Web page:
Emotional eating is the impulsive eating that occurs when we’re feeling down, bored, angry and we find ourselves reaching for the crisps or the biscuits, or pretty much anything we can get our hands on.

When you experience a negative emotion you may experience a strong craving for food. You may feel you deserve a ‘treat’ to comfort yourself when you’re upset or have received some bad news. When this pattern repeats regularly then eating becomes your default response to stress or negative emotions.

The fact is that the majority of people who struggle to lose weight and maintain their new weight will also struggle with emotional eating.  Food can distract you and make you feel better but only while you’re eating it, as soon as you’ve finished that slice of cake you will still have the negative emotion you started with but with a side order of regret and guilt from what you just ate! Basically you will feel even worse than when you started and still be no closer to solving the problem.

It may not even be bad news or feeling sad, it may be that you’re just bored or trying to procrastinate. You are probably not even aware of what is triggering you to head to the kitchen.

Habit breaking – steps to take…..

Breaking the habit of managing our emotions with food can make us feel stronger and more in control, it’s also a relief to realise that food no longer holds that power over us.

Firstly, accept that all emotions are useful – what feels like a negative emotion is just an alert to a problem that we may be able to solve but if we can’t then we can choose to just accept it until we can solve it. It would be possible to distract ourselves in some way that does not involve food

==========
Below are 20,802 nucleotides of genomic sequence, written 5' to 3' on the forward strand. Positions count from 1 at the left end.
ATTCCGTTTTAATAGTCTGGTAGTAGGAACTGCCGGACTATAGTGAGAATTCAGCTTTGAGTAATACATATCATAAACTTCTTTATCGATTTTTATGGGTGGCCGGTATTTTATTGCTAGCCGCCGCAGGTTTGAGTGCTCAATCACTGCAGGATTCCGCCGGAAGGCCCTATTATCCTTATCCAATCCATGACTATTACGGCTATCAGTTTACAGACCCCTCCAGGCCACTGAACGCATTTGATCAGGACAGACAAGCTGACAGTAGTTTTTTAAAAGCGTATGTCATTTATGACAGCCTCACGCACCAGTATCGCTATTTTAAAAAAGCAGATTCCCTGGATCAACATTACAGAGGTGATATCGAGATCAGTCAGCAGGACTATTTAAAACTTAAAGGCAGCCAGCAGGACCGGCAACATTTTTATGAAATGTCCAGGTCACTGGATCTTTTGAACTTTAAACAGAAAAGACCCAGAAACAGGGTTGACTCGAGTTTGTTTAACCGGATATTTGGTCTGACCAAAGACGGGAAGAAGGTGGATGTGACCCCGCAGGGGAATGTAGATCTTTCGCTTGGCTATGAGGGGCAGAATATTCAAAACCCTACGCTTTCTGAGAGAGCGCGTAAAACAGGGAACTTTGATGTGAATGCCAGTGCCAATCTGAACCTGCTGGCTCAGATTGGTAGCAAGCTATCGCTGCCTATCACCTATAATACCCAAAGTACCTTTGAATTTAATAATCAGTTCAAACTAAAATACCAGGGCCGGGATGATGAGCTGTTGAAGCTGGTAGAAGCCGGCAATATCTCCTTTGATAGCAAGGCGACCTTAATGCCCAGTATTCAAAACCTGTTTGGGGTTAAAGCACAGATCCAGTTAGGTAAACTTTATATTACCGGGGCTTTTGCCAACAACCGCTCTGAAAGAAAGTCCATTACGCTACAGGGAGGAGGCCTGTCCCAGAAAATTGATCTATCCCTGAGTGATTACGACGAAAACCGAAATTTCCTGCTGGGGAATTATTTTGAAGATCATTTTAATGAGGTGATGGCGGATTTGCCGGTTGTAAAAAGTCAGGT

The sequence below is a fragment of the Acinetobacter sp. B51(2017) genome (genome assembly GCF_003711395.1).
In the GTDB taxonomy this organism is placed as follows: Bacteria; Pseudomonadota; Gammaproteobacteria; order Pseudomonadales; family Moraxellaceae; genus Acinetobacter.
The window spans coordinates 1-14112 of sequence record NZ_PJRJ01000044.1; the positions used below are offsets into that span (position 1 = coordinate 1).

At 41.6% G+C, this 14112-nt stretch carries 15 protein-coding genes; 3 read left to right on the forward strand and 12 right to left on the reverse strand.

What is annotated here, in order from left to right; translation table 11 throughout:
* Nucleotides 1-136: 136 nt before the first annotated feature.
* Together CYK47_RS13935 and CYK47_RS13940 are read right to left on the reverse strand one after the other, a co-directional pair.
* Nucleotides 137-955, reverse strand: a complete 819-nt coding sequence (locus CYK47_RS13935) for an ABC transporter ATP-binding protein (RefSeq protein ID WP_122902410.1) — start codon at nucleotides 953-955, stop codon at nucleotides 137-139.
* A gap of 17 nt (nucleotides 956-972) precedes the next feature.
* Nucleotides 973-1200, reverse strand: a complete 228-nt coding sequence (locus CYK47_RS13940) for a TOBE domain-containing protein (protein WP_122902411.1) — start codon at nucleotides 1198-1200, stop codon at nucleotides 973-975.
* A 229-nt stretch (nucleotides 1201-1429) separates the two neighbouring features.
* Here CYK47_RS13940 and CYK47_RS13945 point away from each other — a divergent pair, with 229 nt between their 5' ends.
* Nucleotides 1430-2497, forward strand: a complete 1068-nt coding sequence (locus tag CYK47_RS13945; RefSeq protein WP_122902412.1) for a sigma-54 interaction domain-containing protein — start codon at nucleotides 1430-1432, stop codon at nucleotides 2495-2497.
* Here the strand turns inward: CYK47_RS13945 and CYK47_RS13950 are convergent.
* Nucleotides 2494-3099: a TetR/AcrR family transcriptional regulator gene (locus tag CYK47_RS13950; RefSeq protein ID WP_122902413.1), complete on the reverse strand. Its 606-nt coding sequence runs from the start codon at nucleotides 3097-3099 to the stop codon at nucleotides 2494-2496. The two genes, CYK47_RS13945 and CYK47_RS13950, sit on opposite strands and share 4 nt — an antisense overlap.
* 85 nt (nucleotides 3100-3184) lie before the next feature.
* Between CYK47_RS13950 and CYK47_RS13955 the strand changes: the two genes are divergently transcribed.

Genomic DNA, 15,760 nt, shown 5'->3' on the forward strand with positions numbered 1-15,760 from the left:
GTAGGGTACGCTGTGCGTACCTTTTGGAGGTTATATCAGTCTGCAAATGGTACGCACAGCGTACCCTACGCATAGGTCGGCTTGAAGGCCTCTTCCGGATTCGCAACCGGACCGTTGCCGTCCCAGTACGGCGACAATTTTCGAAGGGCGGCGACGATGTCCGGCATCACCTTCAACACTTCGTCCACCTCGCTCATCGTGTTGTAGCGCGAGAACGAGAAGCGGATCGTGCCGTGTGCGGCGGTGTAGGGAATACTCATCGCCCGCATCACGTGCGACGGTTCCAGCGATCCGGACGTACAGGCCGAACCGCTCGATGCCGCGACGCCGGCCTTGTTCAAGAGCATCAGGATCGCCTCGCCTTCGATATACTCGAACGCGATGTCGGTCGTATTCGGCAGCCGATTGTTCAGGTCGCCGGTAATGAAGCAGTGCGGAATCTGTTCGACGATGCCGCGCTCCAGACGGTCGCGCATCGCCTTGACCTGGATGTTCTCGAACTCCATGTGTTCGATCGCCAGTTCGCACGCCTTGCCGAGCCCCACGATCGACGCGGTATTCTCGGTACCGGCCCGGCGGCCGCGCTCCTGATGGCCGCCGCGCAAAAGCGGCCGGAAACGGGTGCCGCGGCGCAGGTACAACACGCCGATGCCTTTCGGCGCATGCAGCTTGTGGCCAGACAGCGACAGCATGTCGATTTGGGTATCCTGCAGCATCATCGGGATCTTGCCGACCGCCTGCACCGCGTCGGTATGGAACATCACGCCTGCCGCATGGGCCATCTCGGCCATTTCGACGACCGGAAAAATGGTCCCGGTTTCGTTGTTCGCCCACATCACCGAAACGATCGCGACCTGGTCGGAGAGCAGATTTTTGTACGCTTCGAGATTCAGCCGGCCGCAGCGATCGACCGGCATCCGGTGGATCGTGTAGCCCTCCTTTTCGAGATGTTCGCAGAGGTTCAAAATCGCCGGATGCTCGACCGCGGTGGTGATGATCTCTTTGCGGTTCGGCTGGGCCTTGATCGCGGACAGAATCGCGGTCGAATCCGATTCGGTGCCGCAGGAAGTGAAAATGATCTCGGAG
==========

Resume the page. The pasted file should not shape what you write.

Then create a list, either in your head or a real list, of other things that distract you and benefit you – this may be calling a friend to talk over the problem or reading a book, taking a relaxing bath, going for walk, exercise or even cleaning the house.

Just trying these alternatives will make you realise that you are stronger than you think and you don’t need to use food as a coping mechanism because you have all these other options.

I offer NLP coaching, both as part of a nutrition program or as single sessions. It is an effective way to help with emotional eating. We can find ways to change your responses to emotional eating triggers and create new, lasting habits so that you no longer have guilt or shame associated with food.